"Talking about big dancing nellies,'' I'd said, "what price the Denver Broncos?"

So far, so good, but then I'd lost my head and, lacking a punchline, as it were, I'd made the next bit up. I'd gone to Mile High Stadium, I'd said, where I'd found Wade Phillips, the Broncos' head coach, rewiring the linebackers' changing-room. "The lighting in here's terrible," I'd reported him as saying. "When Jacques D'Amboise was playing Carabosse here with the New York City Ballet, he was obliged to stand on a ladder to apply his make-up under a naked bulb. "Are you all right?" I said. "Yes,'' he s aid, "but goodness knows how these linebackers manage."

Not true at all, I'm afraid. It wasn't Jacques D'Amboise, The Sleeping Beauty nor Mile High Stadium. It's an old joke originally told about Robert Helpman, who, when playing Oberon in A Midsummer Night's Dream, had been obliged to use the umpires' changing-room at an Australian rules football ground. And now, as a consequence of my story - which wasn't true in any case - the Broncos' head coach had been fired and I was in Tilly's Bar again, chatting with Neil the Shirt and Abe the Mountain Man, and hold ing the fax from the Independent telling me to stay on the story.

"What story?'' I said. "There's nothing happening here."

"Nonsense," said Neil the Shirt. "Breckenridge is the preferred resort of pig-faced Daily Mail readers called Fiona and Malcolm. What will they think when, arriving in their colour-co-ordinated ski clothes, they're searched internally for drugs by a Nottingham grammar school boy called Al Kiburas?"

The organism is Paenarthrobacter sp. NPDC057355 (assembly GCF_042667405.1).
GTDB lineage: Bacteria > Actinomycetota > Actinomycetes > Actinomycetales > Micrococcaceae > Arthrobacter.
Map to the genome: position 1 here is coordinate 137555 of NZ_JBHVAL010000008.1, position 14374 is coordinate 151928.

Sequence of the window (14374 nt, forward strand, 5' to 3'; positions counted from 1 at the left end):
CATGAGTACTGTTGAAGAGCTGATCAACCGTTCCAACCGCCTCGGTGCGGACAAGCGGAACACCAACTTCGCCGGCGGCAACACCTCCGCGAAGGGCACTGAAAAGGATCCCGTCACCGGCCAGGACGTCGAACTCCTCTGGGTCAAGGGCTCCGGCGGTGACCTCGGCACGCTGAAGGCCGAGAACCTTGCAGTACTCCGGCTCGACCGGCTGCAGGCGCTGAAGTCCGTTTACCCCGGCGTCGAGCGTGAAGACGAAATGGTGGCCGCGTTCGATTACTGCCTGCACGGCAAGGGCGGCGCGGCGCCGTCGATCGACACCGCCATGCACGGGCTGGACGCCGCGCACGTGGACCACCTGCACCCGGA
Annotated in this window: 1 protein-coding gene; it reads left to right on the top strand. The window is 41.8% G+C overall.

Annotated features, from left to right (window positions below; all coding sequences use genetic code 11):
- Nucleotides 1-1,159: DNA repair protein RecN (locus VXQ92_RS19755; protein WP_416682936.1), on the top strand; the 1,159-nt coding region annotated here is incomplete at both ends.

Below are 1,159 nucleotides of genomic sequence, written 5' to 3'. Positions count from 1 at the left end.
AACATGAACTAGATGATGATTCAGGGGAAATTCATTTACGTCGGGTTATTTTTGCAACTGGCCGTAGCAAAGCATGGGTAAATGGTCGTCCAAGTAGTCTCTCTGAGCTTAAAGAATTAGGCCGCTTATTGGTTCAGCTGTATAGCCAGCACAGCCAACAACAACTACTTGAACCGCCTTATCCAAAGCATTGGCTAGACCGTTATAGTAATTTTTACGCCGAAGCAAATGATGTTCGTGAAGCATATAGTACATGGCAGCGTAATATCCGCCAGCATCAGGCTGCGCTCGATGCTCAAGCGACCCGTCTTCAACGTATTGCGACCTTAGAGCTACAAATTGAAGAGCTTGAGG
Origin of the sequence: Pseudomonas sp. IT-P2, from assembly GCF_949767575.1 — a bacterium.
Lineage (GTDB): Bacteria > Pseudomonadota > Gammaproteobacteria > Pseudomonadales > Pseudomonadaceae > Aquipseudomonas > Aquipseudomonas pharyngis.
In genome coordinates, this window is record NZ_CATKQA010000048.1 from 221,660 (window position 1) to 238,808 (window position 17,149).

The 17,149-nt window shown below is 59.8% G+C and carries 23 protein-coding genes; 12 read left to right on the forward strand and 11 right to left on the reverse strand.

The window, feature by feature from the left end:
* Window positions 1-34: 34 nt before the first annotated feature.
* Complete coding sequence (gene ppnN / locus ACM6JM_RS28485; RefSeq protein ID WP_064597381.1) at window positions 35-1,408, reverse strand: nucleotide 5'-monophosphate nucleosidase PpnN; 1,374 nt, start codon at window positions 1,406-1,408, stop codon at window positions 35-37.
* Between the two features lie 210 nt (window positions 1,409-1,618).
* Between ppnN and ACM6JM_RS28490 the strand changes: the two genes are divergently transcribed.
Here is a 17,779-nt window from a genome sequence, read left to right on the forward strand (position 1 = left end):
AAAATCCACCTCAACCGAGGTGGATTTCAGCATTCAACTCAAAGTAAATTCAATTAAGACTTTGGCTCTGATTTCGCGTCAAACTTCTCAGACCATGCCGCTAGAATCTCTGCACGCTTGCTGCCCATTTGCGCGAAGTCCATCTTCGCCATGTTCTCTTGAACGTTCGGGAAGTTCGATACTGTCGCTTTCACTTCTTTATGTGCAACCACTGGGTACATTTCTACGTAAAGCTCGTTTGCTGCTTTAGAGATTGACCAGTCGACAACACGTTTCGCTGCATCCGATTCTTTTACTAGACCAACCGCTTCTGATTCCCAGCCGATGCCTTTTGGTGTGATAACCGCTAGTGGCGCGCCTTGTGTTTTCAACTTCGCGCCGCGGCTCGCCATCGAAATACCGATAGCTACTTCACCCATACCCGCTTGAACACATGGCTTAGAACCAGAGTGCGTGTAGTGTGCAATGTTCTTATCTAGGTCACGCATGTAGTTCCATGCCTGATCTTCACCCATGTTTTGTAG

"What happens to Fiona and Malcolm," I said, "is of no concern to the Independent. I shall now fly to Miami to discover whether the Dolphins, who have at last acquired a running game in the shape of Bernie Parmalee, are Super Bowl contenders. I shall then return home, where Mr Rod Ellis, of North Street, Clapham, is struggling on his own with 101 Things Streetwise People Do."

"Here's one,'' said the Princess of Wales, who had just walked into Tilly's Bar and who - in the most successful play-fake since Dan Marino dummied the Giants' secondary so elaborately that they had to pay to get back into the stadium - had recently bluffed the British tabloid press into supposing she was staying in Vail with a Mr Mike Flannery when in fact she was staying with someone else entirely. "Streetwise people, when sitting on a hot potato involving the Princess of Wales's personal arrangements, file some nonsense involving the Dolphins and Bernie Parmalee. The Independent might expect you, as a royal insider, to tell them who I'm really staying with."

I expect you think I ignored her. Well, I didn't. I'm not stupid. I cancelled my trip to Miami, flew back to London and rang the Independent's news desk.

"I've got the story,'' I said. "The Princess of Wales is staying in Colorado with ..."

"Never mind the Princess of Wales,'' they said. "we want to know whether the Dolphins are Super Bowl contenders."

It's nice to be proved right. Or wrong. I'm not sure which.